Aims and scope

Advances in Simulation provides a forum to share scholarly practice to advance the use of simulation in the context of health and social care.

Advances in Simulation publishes articles that cover all science and social science disciplines, all health and social care professions and multi- and inter-professional studies. The journal includes articles relevant to simulation that include the study of health care practice, human factors, psychology, sociology, anthropology, communication, teamwork, human performance, education, learning technology, economics, biomedical engineering, anatomy, physiology, pharmacology, therapeutics, scientific computation, simulation modelling, population studies, theatre, craft, program evaluation and more.

Articles

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Society affiliation

Advances in Simulation is the official journal of the Society in Europe for Simulation Applied to Medicine (SESAM).

SESAM was founded in 1994 in Copenhagen and aims to encourage and support the use of simulation in health care and medicine for the purpose of training and research. Key roles of SESAM are to develop and support the application of simulation in education, research, and quality management by facilitating collaborations and the exchange of technology and knowledge throughout Europe.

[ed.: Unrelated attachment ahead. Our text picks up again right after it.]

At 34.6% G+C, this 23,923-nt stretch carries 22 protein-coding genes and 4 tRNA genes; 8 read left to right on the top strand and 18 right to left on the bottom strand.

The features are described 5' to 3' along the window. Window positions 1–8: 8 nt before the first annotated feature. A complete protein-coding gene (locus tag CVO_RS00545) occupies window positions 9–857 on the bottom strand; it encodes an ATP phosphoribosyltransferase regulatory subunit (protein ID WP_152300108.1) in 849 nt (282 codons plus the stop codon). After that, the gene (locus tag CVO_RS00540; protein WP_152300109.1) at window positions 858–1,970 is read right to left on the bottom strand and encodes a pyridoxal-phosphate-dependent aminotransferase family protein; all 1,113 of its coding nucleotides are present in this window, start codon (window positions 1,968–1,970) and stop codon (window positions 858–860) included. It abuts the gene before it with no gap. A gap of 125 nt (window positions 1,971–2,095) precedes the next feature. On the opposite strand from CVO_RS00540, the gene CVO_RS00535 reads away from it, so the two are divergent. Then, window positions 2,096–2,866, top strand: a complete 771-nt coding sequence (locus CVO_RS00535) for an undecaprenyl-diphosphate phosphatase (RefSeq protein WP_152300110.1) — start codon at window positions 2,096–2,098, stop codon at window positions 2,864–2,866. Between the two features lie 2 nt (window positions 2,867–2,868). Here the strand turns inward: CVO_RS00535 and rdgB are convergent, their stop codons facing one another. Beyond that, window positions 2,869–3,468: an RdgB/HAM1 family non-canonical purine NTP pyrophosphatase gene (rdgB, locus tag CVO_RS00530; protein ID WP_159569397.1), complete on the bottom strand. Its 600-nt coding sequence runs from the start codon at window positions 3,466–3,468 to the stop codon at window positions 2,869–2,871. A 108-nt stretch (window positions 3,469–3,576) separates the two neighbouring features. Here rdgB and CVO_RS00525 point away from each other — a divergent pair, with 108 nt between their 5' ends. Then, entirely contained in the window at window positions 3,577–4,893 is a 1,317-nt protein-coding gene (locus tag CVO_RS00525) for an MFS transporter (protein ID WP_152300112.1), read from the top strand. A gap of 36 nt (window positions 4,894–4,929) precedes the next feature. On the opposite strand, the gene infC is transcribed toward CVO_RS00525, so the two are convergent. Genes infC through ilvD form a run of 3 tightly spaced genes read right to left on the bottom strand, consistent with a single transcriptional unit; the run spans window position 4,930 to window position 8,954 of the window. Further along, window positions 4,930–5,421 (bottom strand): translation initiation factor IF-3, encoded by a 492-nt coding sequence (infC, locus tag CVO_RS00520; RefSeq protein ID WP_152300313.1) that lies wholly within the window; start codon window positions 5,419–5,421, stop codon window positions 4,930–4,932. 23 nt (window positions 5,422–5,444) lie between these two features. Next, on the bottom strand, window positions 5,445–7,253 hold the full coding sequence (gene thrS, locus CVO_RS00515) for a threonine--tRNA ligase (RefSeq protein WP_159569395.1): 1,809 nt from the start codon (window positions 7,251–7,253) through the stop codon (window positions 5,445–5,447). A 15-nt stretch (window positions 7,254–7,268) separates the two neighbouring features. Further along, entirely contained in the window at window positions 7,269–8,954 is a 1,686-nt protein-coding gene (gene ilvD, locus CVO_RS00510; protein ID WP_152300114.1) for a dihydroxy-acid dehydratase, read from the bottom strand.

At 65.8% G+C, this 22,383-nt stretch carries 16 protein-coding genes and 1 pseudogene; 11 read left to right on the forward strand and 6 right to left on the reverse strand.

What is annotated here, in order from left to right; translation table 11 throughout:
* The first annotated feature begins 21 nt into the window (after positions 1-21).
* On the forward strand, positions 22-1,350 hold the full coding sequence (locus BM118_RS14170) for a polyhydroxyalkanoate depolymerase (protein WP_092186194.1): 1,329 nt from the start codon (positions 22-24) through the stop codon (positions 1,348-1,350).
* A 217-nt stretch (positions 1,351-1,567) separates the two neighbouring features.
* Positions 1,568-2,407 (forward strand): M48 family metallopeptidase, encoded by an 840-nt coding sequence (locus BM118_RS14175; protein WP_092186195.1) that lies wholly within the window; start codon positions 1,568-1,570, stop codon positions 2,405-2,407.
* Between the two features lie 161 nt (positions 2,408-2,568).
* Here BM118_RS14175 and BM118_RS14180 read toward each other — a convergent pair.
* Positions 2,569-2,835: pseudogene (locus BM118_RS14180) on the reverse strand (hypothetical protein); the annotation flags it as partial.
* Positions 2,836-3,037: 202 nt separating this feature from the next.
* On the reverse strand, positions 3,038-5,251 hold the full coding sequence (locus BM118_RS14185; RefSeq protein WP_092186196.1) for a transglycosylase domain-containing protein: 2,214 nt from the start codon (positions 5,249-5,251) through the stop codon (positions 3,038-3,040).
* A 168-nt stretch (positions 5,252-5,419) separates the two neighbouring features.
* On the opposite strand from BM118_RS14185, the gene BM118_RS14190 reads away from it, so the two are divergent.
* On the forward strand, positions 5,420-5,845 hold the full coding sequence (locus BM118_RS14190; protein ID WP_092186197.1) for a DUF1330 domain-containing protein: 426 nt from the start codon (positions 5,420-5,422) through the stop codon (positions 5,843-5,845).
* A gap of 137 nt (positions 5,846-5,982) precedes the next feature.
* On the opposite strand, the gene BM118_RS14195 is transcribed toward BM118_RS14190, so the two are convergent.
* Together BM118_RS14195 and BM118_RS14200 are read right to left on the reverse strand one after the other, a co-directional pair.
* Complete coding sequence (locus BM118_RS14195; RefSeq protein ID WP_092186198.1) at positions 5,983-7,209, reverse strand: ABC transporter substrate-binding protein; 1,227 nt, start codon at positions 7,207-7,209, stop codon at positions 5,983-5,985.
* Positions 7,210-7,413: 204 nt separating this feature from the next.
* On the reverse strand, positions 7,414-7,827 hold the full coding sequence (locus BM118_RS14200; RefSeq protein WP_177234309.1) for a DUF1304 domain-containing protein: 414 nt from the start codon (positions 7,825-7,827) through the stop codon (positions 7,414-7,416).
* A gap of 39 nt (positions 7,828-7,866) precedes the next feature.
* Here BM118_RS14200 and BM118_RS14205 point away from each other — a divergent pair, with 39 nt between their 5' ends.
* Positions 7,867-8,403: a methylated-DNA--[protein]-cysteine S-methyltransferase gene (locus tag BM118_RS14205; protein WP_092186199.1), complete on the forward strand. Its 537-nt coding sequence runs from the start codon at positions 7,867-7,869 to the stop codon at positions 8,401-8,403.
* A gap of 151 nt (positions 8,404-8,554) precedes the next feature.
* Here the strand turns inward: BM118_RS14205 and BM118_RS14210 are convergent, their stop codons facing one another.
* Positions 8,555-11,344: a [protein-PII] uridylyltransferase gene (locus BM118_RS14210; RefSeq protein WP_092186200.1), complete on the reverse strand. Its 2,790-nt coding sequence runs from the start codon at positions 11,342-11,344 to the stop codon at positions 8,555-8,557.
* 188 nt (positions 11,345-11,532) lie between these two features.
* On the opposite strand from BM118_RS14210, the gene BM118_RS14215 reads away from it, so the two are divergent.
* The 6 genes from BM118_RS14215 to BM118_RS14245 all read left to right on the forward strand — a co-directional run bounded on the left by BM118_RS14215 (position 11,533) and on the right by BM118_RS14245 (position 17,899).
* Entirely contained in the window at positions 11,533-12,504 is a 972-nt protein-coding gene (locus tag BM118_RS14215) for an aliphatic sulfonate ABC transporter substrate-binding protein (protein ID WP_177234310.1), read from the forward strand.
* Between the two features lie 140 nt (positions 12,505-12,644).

Editor profile

Prof Debra Nestel, Editor-in-Chief

Professor Debra Nestel is Professor of Simulation Education in Health Care at Monash University, and Professor of Surgical Education, University of Melbourne, Australia For over 25 years she has used simulation as an educational method in the context of health care. Professor Nestel has a particular interest in human-based simulations and is experienced in research and development of several simulation modalities.

Submit your manuscript!

Advances in Simulation has now fully launched and is publishing articles.

Please use the online submission system to submit your manuscript to the journal. For all enquiries, please contact: advancesinsimulation@biomedcentral.com.

Featured article: Engaging patients and clinicians through simulation: rebalancing the dynamics of care

This article proposes simulation-based enactment of care as an innovative and fruitful means of engaging patients and clinicians to create collaborative solutions to healthcare issues. This is very different from the traditional transmission models of education and training. Drawing on more than a decade of research, the article summarises findings from studies relating to clinician-patient collaboration and proposes a novel approach to address current needs. The article outlines a mechanism whereby pathways of care are jointly created, shaped, tested and refined by professionals, patients, carers and others who are affected and concerned by clinical care.

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